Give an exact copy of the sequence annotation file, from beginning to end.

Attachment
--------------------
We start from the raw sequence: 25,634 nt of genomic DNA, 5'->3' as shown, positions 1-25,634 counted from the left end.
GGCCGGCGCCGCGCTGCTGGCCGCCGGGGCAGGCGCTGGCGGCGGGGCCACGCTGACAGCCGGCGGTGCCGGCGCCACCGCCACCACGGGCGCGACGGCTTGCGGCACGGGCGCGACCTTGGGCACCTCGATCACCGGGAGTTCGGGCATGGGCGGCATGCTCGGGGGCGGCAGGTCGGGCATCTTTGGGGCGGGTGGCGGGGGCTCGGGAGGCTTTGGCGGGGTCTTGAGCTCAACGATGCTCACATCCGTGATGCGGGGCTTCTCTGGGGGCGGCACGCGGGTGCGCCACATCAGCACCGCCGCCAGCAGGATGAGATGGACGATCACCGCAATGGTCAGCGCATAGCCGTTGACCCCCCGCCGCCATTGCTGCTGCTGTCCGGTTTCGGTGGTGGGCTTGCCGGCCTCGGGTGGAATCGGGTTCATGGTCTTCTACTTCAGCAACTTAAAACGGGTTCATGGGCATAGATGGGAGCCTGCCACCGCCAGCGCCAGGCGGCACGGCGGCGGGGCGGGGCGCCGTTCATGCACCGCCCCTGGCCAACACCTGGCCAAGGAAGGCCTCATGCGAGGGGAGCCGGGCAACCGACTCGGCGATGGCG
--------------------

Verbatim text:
We start from the raw sequence: 25,634 nt of genomic DNA, 5'->3' as shown, positions 1-25,634 counted from the left end.
GGCCGGCGCCGCGCTGCTGGCCGCCGGGGCAGGCGCTGGCGGCGGGGCCACGCTGACAGCCGGCGGTGCCGGCGCCACCGCCACCACGGGCGCGACGGCTTGCGGCACGGGCGCGACCTTGGGCACCTCGATCACCGGGAGTTCGGGCATGGGCGGCATGCTCGGGGGCGGCAGGTCGGGCATCTTTGGGGCGGGTGGCGGGGGCTCGGGAGGCTTTGGCGGGGTCTTGAGCTCAACGATGCTCACATCCGTGATGCGGGGCTTCTCTGGGGGCGGCACGCGGGTGCGCCACATCAGCACCGCCGCCAGCAGGATGAGATGGACGATCACCGCAATGGTCAGCGCATAGCCGTTGACCCCCCGCCGCCATTGCTGCTGCTGTCCGGTTTCGGTGGTGGGCTTGCCGGCCTCGGGTGGAATCGGGTTCATGGTCTTCTACTTCAGCAACTTAAAACGGGTTCATGGGCATAGATGGGAGCCTGCCACCGCCAGCGCCAGGCGGCACGGCGGCGGGGCGGGGCGCCGTTCATGCACCGCCCCTGGCCAACACCTGGCCAAGGAAGGCCTCATGCGAGGGGAGCCGGGCAACCGACTCGGCGATGGCG